Portland, the city that banned plastic bags, needs a more active Green Party presence.
Concerning the issues in Portland, activists from the Green Party in February of last year led a group of marchers from Don’t Shoot Portland, Antifa, and Portland’s Resistance to Mayor Ted Wheeler’s house, demanding the city divest from Wells Fargo, a major backer of the construction of the Dakota Access Pipeline. After hearing a short statement and engaging with protesters, Mayor Wheeler, in his bathrobe, asked for a copy of the PGP activist’s statement, which Wheeler partially quoted the following week when he announced that Portland would be divesting from Wells Fargo. While the strategy used to gain an audience with the Mayor was risky, it proved successful.
As the City Council of Portland re-declared “Sanctuary City” status in March 2017, Green activists joined members of the faith community, the immigrants rights movement, and others to point out there is no legal precedent defining sanctuary cities or states; this hollow rhetoric echoed just days after ICE agents detained a Portland resident for deportation before shuttling him to a detention center in Tacoma, WA. Protesters again made headlines this past fall when, during another ICE-related protest at their center in Portland, activists who were chained together as they faced arrest had mesh bags placed over their heads along with earmuffs in a frightening act of sensory deprivation that can only be compared to torture. City officials still tout sanctuary status for Portland, despite the haunting images of those arrests making world news.
Besides advocating for the Green New Deal, the Pacific Green Party should be invested in the creation of tiny home communities in Portland as a means of combating homelessness. The recent establishment and subsequent sweep of Village of Hope on the banks of the Columbia is proof that community led efforts are at risk of getting shut down.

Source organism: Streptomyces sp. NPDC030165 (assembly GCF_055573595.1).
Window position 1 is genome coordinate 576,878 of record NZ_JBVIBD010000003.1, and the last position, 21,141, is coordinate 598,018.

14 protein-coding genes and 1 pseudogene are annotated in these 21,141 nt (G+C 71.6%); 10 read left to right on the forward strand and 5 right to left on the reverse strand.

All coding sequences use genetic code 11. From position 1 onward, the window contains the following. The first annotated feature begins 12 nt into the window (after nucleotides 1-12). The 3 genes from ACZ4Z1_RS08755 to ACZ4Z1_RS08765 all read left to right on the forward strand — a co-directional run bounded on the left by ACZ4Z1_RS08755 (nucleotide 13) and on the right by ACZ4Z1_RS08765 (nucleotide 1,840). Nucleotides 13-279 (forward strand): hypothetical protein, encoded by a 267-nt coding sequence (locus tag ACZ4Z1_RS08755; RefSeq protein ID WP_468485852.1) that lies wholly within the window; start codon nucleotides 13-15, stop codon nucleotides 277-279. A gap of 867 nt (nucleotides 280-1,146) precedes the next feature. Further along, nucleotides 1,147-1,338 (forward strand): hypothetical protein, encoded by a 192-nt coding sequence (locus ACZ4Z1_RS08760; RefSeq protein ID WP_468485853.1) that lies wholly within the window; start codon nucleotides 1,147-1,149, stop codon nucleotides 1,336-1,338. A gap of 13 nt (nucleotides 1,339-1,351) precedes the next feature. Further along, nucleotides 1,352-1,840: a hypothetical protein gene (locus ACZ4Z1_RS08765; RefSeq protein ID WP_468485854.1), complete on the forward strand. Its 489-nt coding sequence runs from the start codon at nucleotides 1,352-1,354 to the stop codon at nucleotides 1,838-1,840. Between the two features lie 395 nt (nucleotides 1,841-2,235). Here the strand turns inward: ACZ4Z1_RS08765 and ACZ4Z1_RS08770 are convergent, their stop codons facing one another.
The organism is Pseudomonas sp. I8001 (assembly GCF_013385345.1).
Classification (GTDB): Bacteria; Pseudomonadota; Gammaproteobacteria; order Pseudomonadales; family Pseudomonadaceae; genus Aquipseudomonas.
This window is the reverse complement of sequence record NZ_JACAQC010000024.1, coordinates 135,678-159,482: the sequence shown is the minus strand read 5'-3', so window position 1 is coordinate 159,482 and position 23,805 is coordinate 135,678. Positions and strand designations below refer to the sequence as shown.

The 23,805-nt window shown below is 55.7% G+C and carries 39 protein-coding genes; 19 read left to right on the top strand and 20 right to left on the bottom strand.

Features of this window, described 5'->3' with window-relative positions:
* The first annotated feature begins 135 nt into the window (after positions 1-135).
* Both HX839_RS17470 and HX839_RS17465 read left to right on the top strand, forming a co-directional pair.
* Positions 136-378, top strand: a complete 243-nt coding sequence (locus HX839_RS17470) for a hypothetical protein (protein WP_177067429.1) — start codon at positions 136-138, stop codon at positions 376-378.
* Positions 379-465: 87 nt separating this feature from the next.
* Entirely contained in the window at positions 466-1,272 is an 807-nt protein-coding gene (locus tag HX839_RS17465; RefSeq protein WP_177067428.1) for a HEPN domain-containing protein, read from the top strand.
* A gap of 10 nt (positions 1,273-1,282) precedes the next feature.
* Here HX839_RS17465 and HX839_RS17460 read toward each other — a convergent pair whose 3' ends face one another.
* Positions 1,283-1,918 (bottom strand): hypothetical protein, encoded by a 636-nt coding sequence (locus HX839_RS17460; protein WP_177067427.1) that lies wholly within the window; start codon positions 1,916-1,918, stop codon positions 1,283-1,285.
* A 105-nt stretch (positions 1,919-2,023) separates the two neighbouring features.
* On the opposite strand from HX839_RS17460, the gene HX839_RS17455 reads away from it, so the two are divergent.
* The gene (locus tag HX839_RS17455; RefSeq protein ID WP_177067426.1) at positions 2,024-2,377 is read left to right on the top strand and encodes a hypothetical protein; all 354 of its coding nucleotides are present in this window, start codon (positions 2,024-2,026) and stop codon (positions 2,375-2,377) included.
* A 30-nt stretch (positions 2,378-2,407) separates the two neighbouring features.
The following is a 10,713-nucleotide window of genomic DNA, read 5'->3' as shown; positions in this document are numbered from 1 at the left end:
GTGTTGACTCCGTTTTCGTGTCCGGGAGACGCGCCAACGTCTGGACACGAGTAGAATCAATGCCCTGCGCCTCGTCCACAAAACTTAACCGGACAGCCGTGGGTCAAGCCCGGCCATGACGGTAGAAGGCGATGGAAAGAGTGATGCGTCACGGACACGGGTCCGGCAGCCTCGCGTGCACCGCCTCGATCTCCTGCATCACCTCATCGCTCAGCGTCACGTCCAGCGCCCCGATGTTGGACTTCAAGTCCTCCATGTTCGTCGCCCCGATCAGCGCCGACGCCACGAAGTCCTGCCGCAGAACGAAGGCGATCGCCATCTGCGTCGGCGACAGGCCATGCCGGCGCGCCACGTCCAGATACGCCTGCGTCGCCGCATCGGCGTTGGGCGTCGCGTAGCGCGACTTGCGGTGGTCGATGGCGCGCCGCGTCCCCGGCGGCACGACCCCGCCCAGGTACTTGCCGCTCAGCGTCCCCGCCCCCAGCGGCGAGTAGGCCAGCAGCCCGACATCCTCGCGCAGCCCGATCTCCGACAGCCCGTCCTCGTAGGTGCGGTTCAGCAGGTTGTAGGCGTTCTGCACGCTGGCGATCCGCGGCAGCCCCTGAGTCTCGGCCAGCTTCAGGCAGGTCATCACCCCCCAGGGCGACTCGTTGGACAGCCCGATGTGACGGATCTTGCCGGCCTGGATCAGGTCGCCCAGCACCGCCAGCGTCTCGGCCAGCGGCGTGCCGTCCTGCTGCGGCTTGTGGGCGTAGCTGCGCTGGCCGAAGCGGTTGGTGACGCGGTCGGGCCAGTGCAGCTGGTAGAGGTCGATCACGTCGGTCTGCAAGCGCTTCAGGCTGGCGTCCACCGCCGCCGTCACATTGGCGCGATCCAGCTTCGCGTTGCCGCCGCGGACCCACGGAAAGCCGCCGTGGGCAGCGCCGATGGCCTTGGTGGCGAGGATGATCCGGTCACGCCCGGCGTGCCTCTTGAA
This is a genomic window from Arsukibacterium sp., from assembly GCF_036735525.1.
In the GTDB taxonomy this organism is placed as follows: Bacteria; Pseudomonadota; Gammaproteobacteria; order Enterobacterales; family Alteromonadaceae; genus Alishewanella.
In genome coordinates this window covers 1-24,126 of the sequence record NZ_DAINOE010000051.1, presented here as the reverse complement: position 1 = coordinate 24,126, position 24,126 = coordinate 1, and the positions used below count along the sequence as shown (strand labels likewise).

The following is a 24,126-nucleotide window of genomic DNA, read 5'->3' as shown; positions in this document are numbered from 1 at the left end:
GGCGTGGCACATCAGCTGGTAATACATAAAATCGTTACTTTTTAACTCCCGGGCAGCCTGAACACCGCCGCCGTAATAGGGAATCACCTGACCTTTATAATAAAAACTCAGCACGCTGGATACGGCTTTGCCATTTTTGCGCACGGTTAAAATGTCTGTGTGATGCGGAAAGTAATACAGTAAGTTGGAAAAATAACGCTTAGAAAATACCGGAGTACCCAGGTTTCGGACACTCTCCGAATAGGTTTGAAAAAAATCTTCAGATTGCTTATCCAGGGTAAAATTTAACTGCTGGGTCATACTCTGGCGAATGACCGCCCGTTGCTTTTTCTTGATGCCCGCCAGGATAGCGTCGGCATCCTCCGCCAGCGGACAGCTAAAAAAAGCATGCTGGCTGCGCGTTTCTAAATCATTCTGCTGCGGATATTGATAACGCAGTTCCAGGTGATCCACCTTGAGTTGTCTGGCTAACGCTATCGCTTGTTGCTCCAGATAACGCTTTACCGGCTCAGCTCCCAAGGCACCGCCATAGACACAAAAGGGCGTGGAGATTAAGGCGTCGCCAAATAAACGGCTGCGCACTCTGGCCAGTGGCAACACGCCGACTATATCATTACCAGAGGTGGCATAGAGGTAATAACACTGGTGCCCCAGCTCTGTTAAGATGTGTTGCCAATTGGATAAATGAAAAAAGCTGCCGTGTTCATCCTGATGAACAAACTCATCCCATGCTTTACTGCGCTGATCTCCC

Another local issue is that of accessibility for pedestrians and cyclists. Portland’s reputation as a bike-friendly city needs to be qualified: downtown and inner Portland rank among the most bike-friendly urban centers in the United States, but the conditions of some roads in East Portland are atrocious. A local anarchist collective attracted national attention for filling potholes in their own neighborhood with greater efficiency than the city. Former mayoral candidate Sarah Iannarone has been a vocal advocate for Portland’s Vision Zero program — which seeks to eliminate traffic deaths in the city — to expand into the often-forgotten communities of East Portland, where major roads with no bike lanes, poorly maintained sidewalks, and higher speed limits have created a breeding ground for fatalities.
The Pacific Green Party should also seek accountability for Portland Public Schools’ still ongoing scandal of lead-tainted drinking water in their buildings. Along with these local issues, protection of the Willamette and Columbia Rivers from privatization, industrialization, and pollution is crucial.
As we look to the coming year, the Pacific Green Party should establish a local platform in Portland from which it can expand into a greater presence with political clout. This local platform should be one that sees the greater good being served, regardless of who is in charge.